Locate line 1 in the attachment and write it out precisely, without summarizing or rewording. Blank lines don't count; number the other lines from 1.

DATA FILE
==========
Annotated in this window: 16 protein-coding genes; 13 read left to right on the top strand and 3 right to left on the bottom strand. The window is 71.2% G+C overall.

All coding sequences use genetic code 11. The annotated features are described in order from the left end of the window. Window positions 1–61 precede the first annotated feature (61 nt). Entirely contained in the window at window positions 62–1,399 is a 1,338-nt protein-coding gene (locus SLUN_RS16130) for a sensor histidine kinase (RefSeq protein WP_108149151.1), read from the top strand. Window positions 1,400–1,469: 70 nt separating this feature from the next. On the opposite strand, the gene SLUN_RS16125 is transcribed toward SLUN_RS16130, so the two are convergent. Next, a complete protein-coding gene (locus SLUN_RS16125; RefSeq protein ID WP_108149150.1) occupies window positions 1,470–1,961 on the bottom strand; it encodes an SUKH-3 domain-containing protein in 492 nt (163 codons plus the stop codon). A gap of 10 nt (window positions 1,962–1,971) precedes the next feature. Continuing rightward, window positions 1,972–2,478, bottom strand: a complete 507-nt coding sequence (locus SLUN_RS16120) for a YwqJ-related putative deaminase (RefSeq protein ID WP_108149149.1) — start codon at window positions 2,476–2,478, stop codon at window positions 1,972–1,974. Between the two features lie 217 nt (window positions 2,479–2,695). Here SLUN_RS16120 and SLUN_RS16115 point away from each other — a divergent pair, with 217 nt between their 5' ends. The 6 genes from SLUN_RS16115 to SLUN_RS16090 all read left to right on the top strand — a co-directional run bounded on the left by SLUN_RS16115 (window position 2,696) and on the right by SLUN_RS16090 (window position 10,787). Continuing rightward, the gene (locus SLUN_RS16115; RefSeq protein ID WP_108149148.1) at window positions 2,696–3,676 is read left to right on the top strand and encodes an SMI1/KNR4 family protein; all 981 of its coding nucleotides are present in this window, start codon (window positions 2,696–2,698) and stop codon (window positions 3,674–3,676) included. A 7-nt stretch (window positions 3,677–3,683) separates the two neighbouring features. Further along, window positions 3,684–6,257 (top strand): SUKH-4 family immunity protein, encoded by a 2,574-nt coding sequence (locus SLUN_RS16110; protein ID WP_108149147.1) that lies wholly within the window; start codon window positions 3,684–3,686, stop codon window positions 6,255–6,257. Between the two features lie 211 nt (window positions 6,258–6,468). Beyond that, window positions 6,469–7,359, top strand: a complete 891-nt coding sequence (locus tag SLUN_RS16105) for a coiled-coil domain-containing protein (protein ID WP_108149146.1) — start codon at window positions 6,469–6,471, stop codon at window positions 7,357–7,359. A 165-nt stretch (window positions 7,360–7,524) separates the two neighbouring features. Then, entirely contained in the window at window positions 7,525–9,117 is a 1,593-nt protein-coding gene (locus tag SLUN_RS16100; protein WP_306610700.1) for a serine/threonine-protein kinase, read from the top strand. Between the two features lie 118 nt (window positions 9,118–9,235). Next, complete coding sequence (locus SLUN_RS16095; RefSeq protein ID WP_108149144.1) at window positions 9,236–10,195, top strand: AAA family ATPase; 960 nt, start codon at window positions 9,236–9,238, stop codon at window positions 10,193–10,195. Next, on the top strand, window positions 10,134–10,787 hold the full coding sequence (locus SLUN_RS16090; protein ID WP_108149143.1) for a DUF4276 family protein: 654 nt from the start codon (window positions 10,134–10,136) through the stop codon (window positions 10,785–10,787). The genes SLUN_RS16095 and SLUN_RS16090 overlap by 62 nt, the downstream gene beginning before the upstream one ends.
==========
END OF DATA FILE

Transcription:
Annotated in this window: 16 protein-coding genes; 13 read left to right on the top strand and 3 right to left on the bottom strand. The window is 71.2% G+C overall.